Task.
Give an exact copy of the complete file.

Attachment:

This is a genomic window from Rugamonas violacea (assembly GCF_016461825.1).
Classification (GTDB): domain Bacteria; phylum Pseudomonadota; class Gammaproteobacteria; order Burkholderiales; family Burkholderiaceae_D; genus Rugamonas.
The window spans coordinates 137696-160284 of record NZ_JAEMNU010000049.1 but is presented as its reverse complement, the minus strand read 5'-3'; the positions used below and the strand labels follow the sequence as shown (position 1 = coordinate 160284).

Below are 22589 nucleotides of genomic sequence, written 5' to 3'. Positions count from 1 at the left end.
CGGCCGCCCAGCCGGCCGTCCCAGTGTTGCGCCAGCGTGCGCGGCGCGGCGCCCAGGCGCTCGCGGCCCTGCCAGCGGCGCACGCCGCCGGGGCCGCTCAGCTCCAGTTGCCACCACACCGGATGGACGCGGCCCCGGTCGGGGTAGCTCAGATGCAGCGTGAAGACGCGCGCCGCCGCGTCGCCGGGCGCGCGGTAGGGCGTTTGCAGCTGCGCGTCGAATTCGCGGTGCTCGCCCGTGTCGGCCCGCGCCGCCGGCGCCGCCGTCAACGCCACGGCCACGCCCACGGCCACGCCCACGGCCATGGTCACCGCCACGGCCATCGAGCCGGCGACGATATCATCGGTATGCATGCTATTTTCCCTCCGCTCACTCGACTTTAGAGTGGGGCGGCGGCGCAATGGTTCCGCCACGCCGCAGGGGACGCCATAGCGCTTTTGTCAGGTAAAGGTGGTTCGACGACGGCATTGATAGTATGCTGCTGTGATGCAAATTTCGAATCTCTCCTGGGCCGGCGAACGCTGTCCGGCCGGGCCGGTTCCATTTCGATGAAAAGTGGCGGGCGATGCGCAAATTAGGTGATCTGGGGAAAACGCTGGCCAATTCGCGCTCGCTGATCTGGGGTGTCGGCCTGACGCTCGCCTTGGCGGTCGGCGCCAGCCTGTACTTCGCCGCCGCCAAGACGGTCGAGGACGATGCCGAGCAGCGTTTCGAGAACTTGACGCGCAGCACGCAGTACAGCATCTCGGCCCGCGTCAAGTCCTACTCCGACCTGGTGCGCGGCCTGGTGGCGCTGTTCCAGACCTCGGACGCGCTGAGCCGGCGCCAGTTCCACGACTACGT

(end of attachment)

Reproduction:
This is a genomic window from Rugamonas violacea (assembly GCF_016461825.1).
Classification (GTDB): domain Bacteria; phylum Pseudomonadota; class Gammaproteobacteria; order Burkholderiales; family Burkholderiaceae_D; genus Rugamonas.
The window spans coordinates 137696-160284 of record NZ_JAEMNU010000049.1 but is presented as its reverse complement, the minus strand read 5'-3'; the positions used below and the strand labels follow the sequence as shown (position 1 = coordinate 160284).

Below are 22589 nucleotides of genomic sequence, written 5' to 3'. Positions count from 1 at the left end.
CGGCCGCCCAGCCGGCCGTCCCAGTGTTGCGCCAGCGTGCGCGGCGCGGCGCCCAGGCGCTCGCGGCCCTGCCAGCGGCGCACGCCGCCGGGGCCGCTCAGCTCCAGTTGCCACCACACCGGATGGACGCGGCCCCGGTCGGGGTAGCTCAGATGCAGCGTGAAGACGCGCGCCGCCGCGTCGCCGGGCGCGCGGTAGGGCGTTTGCAGCTGCGCGTCGAATTCGCGGTGCTCGCCCGTGTCGGCCCGCGCCGCCGGCGCCGCCGTCAACGCCACGGCCACGCCCACGGCCACGCCCACGGCCATGGTCACCGCCACGGCCATCGAGCCGGCGACGATATCATCGGTATGCATGCTATTTTCCCTCCGCTCACTCGACTTTAGAGTGGGGCGGCGGCGCAATGGTTCCGCCACGCCGCAGGGGACGCCATAGCGCTTTTGTCAGGTAAAGGTGGTTCGACGACGGCATTGATAGTATGCTGCTGTGATGCAAATTTCGAATCTCTCCTGGGCCGGCGAACGCTGTCCGGCCGGGCCGGTTCCATTTCGATGAAAAGTGGCGGGCGATGCGCAAATTAGGTGATCTGGGGAAAACGCTGGCCAATTCGCGCTCGCTGATCTGGGGTGTCGGCCTGACGCTCGCCTTGGCGGTCGGCGCCAGCCTGTACTTCGCCGCCGCCAAGACGGTCGAGGACGATGCCGAGCAGCGTTTCGAGAACTTGACGCGCAGCACGCAGTACAGCATCTCGGCCCGCGTCAAGTCCTACTCCGACCTGGTGCGCGGCCTGGTGGCGCTGTTCCAGACCTCGGACGCGCTGAGCCGGCGCCAGTTCCACGACTACGT